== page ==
Ginseng is a root herb that has been used in China for thousands of years, and in America since the 1700s. Ginseng is a native to China, Korea, Russia, and America. Each variety has slightly different characteristics, but all act as an “adaptogen” – a substance that helps you cope with all kinds of physical and psychological stress. Chinese medicine says it balances “yang energy” and Western medicine says it improves the function of the adrenal glands.
As far as the brain is concerned, ginseng’s power lies in its ability to control and lower the release of the stress hormone cortisol, which is deadly to the brain. Many studies confirm ginseng’s beneficial effects on the brain: subjects taking this herb made fewer mistakes, had speedier reaction times, improved their scores on standard cognitive function tests (by more than 50 percent on average), and increased mental and physical stamina. Ginseng is popular as an anti-aging tonic used by many women during and after menopause to relieve symptoms of vaginal dryness, hot flashes, insomnia, and reduced libido. A recent study showed that women taking ginseng experienced an improved quality of life and less depression.
Panax ginseng is the most popular form used today, but Siberian ginseng is the type most often included in products geared to improve cognitive ability. Quality among all the varieties of ginseng varies widely. When buying panax ginseng extract, look for a product that is standardized for 7 percent ginsenosides; when buying Siberian ginseng extract, choose a product standardized for 1 percent eleutherosides E. Ginseng may also be purchased as a whole root from herbal pharmacies, broken into small pieces and chewed. This is the way it is used in China.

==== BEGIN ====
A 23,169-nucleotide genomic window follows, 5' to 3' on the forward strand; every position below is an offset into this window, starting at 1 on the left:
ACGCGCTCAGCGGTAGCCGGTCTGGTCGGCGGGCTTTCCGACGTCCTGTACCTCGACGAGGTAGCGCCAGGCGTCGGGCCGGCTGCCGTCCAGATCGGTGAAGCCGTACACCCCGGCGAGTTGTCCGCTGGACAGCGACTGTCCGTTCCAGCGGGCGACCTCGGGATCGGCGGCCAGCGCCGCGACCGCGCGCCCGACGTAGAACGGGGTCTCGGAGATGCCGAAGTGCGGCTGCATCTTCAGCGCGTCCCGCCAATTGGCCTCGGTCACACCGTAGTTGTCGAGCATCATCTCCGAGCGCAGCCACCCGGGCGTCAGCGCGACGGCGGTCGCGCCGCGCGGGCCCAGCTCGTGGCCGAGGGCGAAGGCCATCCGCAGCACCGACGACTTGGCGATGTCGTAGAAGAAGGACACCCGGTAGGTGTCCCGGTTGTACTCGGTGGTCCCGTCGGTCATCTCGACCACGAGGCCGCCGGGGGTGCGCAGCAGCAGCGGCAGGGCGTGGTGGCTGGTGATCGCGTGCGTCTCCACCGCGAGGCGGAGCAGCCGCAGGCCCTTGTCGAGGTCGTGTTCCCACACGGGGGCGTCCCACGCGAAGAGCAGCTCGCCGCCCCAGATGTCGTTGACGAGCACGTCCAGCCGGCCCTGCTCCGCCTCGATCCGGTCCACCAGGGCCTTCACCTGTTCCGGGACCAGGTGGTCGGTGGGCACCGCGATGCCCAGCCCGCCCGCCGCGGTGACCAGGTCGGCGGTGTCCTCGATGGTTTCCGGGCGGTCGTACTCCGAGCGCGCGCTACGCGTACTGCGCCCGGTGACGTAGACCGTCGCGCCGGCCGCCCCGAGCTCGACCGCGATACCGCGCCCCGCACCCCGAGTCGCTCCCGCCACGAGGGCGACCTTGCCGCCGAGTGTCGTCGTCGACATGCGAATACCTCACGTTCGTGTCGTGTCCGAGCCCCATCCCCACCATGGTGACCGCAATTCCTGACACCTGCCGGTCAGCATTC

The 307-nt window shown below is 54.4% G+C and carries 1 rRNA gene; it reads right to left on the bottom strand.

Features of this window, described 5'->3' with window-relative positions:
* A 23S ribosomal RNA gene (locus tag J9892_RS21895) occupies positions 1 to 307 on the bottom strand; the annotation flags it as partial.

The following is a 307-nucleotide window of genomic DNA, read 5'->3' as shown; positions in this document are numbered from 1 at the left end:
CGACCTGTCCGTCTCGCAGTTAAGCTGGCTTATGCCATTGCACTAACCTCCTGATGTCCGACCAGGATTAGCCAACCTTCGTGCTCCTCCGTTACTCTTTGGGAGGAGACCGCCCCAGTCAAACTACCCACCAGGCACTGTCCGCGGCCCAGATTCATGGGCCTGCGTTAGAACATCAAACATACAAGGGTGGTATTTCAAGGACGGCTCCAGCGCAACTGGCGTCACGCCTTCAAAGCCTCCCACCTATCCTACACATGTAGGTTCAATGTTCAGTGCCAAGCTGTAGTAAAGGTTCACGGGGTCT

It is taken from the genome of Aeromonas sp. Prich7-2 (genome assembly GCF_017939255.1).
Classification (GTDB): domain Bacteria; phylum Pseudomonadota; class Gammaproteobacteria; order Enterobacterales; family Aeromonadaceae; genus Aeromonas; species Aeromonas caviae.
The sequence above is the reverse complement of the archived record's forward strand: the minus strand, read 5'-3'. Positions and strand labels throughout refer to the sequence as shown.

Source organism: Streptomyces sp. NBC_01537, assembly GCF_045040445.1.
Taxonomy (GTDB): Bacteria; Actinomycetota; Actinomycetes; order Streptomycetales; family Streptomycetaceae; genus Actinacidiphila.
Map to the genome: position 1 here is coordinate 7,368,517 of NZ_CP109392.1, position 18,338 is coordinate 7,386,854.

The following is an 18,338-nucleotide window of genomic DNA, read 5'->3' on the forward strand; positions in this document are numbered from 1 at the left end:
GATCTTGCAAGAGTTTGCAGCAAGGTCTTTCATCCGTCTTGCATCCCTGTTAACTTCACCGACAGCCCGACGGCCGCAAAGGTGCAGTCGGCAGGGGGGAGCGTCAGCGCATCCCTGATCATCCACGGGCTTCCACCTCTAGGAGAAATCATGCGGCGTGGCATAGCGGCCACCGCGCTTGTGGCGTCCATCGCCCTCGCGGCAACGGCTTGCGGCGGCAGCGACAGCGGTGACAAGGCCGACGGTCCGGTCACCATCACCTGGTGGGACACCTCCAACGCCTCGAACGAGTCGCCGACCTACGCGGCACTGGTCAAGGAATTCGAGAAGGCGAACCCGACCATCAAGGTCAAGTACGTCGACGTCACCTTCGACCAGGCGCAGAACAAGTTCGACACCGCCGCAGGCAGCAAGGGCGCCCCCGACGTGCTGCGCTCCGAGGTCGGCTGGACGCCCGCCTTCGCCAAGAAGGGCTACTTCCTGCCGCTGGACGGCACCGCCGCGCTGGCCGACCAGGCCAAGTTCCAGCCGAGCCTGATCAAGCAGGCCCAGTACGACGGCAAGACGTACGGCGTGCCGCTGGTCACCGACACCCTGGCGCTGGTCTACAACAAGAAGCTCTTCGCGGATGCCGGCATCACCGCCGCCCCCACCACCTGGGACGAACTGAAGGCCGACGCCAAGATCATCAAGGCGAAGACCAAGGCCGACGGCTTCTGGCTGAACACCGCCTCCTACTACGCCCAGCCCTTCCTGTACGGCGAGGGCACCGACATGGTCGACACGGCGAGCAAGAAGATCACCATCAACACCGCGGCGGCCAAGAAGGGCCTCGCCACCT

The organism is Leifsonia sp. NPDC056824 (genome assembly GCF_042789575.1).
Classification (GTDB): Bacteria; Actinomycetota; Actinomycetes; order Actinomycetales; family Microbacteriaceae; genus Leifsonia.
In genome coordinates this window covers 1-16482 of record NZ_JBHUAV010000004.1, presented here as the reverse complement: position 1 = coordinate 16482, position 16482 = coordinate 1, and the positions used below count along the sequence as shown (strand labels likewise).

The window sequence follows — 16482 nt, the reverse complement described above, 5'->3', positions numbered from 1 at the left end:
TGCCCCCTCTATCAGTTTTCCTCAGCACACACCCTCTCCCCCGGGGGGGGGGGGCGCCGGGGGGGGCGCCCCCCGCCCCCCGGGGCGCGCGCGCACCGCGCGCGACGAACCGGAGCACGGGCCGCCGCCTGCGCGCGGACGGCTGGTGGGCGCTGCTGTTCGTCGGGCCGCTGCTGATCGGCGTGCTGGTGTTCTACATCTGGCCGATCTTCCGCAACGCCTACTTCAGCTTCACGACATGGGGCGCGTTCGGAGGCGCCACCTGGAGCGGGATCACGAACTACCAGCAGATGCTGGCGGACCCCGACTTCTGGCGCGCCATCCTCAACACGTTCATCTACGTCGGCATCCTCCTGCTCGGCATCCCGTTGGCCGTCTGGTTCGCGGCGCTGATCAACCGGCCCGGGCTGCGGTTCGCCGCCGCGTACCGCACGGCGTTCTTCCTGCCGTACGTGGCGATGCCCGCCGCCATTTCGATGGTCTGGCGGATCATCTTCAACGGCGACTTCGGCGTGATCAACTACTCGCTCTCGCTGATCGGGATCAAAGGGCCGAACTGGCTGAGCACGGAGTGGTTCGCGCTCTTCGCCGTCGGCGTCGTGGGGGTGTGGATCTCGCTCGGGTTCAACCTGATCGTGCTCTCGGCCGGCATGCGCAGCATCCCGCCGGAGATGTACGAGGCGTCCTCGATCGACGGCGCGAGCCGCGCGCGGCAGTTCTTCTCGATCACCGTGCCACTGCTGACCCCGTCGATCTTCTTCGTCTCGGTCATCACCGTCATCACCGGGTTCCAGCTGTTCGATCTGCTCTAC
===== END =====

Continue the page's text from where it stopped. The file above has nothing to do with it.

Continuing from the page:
For prevention, take 100 mg of extract, or 500 to 1,000 mg of capsules per day. This dosage may be tripled if your symptoms are mild to moderate and/or you are under a lot of stress. Some herbalists advise that you follow a three-weeks-on two-weeks-off schedule.
Used in the recommended dosage, ginseng is generally safe. In rare instances it may cause over-stimulation or gastrointestinal upset. People with hypertension should not use ginseng. Long-term use has been reported to cause menstrual irregularities and breast tenderness.